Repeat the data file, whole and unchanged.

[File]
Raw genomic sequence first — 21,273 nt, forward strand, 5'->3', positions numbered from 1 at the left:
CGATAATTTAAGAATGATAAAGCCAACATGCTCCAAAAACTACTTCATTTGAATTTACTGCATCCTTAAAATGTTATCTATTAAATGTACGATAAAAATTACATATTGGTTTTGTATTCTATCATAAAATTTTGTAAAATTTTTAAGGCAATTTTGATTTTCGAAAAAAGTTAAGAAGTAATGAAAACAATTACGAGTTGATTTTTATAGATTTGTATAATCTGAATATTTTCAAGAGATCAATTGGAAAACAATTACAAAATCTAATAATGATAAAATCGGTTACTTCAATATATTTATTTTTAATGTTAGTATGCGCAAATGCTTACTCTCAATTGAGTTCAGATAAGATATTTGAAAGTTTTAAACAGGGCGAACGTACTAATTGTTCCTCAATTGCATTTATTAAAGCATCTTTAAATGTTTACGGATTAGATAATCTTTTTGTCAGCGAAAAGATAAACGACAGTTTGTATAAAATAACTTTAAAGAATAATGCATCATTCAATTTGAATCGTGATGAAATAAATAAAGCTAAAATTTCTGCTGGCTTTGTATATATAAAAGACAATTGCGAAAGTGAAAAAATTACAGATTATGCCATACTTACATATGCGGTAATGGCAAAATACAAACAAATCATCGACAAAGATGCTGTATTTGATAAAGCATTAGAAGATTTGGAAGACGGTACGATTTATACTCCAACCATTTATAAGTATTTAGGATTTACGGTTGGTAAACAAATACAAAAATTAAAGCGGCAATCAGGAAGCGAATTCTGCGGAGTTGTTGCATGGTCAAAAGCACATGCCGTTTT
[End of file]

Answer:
Raw genomic sequence first — 21,273 nt, forward strand, 5'->3', positions numbered from 1 at the left:
CGATAATTTAAGAATGATAAAGCCAACATGCTCCAAAAACTACTTCATTTGAATTTACTGCATCCTTAAAATGTTATCTATTAAATGTACGATAAAAATTACATATTGGTTTTGTATTCTATCATAAAATTTTGTAAAATTTTTAAGGCAATTTTGATTTTCGAAAAAAGTTAAGAAGTAATGAAAACAATTACGAGTTGATTTTTATAGATTTGTATAATCTGAATATTTTCAAGAGATCAATTGGAAAACAATTACAAAATCTAATAATGATAAAATCGGTTACTTCAATATATTTATTTTTAATGTTAGTATGCGCAAATGCTTACTCTCAATTGAGTTCAGATAAGATATTTGAAAGTTTTAAACAGGGCGAACGTACTAATTGTTCCTCAATTGCATTTATTAAAGCATCTTTAAATGTTTACGGATTAGATAATCTTTTTGTCAGCGAAAAGATAAACGACAGTTTGTATAAAATAACTTTAAAGAATAATGCATCATTCAATTTGAATCGTGATGAAATAAATAAAGCTAAAATTTCTGCTGGCTTTGTATATATAAAAGACAATTGCGAAAGTGAAAAAATTACAGATTATGCCATACTTACATATGCGGTAATGGCAAAATACAAACAAATCATCGACAAAGATGCTGTATTTGATAAAGCATTAGAAGATTTGGAAGACGGTACGATTTATACTCCAACCATTTATAAGTATTTAGGATTTACGGTTGGTAAACAAATACAAAAATTAAAGCGGCAATCAGGAAGCGAATTCTGCGGAGTTGTTGCATGGTCAAAAGCACATGCCGTTTT